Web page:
Marie-Laurence Stevigny. The shadow of the bag. Fashion - 16 November 2016
She is as discreet as she is elegant. As sophisticated as she is snowed under. For more than 20 years, the Belgian Marie Laurence Stevigny, a graduate of the school of the Chambre Syndicale de la Haute Couture parisienne, has been teaming up with brands of accessories: from small French houses to American multinationals, she has built a career that carry the hallmarks of craftsmanship and the human touch.
Perhaps you have already donned one of the lamb gloves she designs each season for the French brand Agnelle. Perhaps, without knowing that it bore her signature, you have been seduced by the pure lines of a Pourchet bag. Or, maybe you own a Tintamar, Samsonite, Nike or Lacoste accessory, some of the mainstream brands with which Marie Laurence Stevigny has already joined forces. During her studies, the Belgian, now based in Saint-Gilles, specialised in the art of 3D creation. She trained with Balmain, then with the accessories department of Nina Ricci who, in 1990, decided to hire her. Over the seasons, Marie-Laurence Stevigny developed an eye for detail, fine-tuned her style and discovered the French art of beautiful fashion.
A translator of ideas
For the past 5 years, the Belgian has been designing the collections of French glove-maker Agnelle. "My job is to translate ideas into drawings that can be produced by the workshops of the brands that I collaborate with. In the case of a glove, the surface on which one can express oneself is microscopic. Where I’m lucky with Agnelle is that, technically everything is possible or almost. The know-how of the production workshops leaves me a great freedom of action.” Creating a need is therefore one of the objectives of Marie Laurence Stevigny. The other is telling stories. "You have to not only respect the values of the brand, its vocabulary, but also create a story that is conveyed through a single piece of the collection. In the case of Pourchet, for example, I start off with a diamond print canvas, the brand’s DNA, and create different versions of it."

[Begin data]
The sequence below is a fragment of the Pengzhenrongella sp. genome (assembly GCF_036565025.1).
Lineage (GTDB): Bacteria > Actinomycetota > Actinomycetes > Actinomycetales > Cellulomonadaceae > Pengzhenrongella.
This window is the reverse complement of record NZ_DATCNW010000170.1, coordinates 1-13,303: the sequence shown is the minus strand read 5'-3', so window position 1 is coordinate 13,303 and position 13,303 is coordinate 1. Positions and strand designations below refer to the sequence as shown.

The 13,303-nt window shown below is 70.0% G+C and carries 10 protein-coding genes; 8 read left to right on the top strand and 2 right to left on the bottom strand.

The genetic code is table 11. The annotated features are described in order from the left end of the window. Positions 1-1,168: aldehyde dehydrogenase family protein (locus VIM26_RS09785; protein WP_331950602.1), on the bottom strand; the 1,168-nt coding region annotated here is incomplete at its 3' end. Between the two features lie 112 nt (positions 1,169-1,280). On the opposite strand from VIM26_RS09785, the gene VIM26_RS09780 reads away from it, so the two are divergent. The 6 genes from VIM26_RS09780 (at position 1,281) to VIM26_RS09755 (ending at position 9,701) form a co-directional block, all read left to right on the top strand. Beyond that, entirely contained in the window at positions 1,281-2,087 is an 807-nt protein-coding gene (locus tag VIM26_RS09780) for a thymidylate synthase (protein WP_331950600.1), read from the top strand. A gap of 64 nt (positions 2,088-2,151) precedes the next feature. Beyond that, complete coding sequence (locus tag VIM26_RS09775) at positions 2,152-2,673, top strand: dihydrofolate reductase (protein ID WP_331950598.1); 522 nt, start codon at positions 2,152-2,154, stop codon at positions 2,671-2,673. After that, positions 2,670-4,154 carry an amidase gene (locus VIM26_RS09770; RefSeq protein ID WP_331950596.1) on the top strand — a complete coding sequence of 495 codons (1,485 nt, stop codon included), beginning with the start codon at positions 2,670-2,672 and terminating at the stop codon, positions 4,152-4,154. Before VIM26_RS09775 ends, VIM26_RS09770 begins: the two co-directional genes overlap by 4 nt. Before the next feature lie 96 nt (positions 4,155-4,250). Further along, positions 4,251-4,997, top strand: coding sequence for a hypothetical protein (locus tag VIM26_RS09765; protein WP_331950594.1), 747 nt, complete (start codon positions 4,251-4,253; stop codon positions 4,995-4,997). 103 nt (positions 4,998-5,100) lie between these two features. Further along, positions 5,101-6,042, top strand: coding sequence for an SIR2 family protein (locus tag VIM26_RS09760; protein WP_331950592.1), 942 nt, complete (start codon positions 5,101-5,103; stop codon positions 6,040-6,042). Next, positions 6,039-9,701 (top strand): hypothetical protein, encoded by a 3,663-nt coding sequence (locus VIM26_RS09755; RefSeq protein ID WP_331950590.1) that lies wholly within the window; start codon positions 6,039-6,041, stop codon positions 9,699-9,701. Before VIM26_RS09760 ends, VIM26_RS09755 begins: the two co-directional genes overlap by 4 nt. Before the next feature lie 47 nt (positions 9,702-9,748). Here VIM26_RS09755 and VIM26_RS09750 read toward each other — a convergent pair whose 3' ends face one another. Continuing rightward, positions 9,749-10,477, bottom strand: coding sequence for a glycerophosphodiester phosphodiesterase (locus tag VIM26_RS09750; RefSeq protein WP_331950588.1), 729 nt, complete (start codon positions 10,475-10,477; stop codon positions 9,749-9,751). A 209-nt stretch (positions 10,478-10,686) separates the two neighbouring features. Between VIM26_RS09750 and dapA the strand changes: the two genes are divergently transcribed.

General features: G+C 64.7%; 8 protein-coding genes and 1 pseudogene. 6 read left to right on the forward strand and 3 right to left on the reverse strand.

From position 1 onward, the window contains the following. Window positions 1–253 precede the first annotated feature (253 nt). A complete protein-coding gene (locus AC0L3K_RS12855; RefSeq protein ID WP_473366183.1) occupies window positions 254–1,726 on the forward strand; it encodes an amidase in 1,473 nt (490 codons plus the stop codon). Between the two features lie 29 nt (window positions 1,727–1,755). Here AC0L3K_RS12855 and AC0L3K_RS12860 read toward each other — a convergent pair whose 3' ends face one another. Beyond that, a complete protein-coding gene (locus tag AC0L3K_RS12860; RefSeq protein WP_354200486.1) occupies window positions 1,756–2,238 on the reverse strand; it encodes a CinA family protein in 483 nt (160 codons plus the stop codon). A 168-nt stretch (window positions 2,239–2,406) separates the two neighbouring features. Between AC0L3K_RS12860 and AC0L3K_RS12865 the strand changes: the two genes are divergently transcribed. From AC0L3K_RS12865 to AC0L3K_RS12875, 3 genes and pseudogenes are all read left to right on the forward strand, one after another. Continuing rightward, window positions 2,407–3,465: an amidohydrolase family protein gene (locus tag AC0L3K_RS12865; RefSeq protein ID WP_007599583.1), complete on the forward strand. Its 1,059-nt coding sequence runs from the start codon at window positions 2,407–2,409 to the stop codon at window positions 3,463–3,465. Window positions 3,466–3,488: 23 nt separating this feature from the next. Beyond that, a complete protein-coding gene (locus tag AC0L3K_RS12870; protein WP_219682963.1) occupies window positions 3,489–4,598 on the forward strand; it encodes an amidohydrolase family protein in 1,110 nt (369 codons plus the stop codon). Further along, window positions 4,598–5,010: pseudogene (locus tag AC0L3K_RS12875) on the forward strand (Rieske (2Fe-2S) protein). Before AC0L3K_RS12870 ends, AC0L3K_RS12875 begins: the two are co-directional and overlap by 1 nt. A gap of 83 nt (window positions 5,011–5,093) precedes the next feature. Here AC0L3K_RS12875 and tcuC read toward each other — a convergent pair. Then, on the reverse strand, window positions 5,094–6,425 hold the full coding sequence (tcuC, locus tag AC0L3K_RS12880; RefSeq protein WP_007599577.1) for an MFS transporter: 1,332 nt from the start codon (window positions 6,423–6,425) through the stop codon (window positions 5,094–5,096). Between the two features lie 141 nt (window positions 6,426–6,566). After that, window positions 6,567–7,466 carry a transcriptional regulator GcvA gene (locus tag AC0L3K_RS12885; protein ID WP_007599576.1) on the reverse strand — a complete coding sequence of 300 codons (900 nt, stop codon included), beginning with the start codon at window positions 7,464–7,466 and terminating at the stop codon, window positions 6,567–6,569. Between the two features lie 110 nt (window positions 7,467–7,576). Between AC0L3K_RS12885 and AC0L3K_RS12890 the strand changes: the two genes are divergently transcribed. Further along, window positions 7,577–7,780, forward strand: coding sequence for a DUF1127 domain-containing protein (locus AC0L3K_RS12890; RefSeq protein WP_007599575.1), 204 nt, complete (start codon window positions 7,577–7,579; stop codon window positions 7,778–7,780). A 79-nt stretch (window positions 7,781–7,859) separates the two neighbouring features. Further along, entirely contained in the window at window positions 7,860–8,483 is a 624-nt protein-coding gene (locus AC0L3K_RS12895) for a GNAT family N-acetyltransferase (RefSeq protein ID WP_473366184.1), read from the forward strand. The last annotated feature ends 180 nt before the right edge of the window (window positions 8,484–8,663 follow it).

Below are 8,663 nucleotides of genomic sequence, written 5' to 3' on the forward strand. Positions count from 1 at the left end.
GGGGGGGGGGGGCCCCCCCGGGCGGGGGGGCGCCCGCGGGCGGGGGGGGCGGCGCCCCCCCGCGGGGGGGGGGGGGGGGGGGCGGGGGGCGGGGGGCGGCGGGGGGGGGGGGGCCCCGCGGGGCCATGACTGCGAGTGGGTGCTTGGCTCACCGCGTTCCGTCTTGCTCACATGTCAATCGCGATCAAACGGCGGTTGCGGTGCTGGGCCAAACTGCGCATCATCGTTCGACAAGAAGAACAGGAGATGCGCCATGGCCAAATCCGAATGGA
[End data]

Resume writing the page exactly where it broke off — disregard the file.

When designing a bag or a glove, Marie Laurence Stevigny gives free rein to her creativity, but is careful to avoid any ostentation: "I hate it when a woman looks self-conscious because of the accessory she is wearing. I like to simplify the expression as much as possible while offering maximum comfort of use." This attention to detail is probably what enabled her to collaborate with brands with such contrasting universes. Alongside her collaborations with Pourchet or Agnelle - a label for which she also designs a line of bags signed Marie Laurence Stevigny by Agnelle which won her a prize last year and some points of sale in Asia - the Belgian has worked hand in hand with giants such as Lacoste or Nike. "I work instinctively without really trying to compartmentalise my work, but I've noticed that my projects tend not to converge into one." During her career, Marie Laurence Stevigny has designed luggage sets for the Bentley and Aston Martin brands, as well as Nike bags – one-offs - carried by tennis player Maria Sharapova at major international tournaments.
At the time of this interview, Marie Laurence Stevigny had just started a new collaboration with a large French fashion house while laying the foundations for her very own brand. "I’ve never had a big ego. Working behind the scenes doesn’t bother me, but at this stage I want to start a project of my own. This new, still confidential chapter, does not prevent her from pursuing her collaborations with other brands: "Last year, I took the Thalys a hundred or so times and I made 13 trips to China. When I develop a collection, I only spend about 50% of the time alone in the privacy of my studio. The other 50, I'm in direct contact with my client. "The ultimate goal of Marie Laurence Stevigny: to design quality pieces that are made to last. “As a designer, I think this dimension is one of our priorities, values that should guide our creative process.”
Par Marie Honnay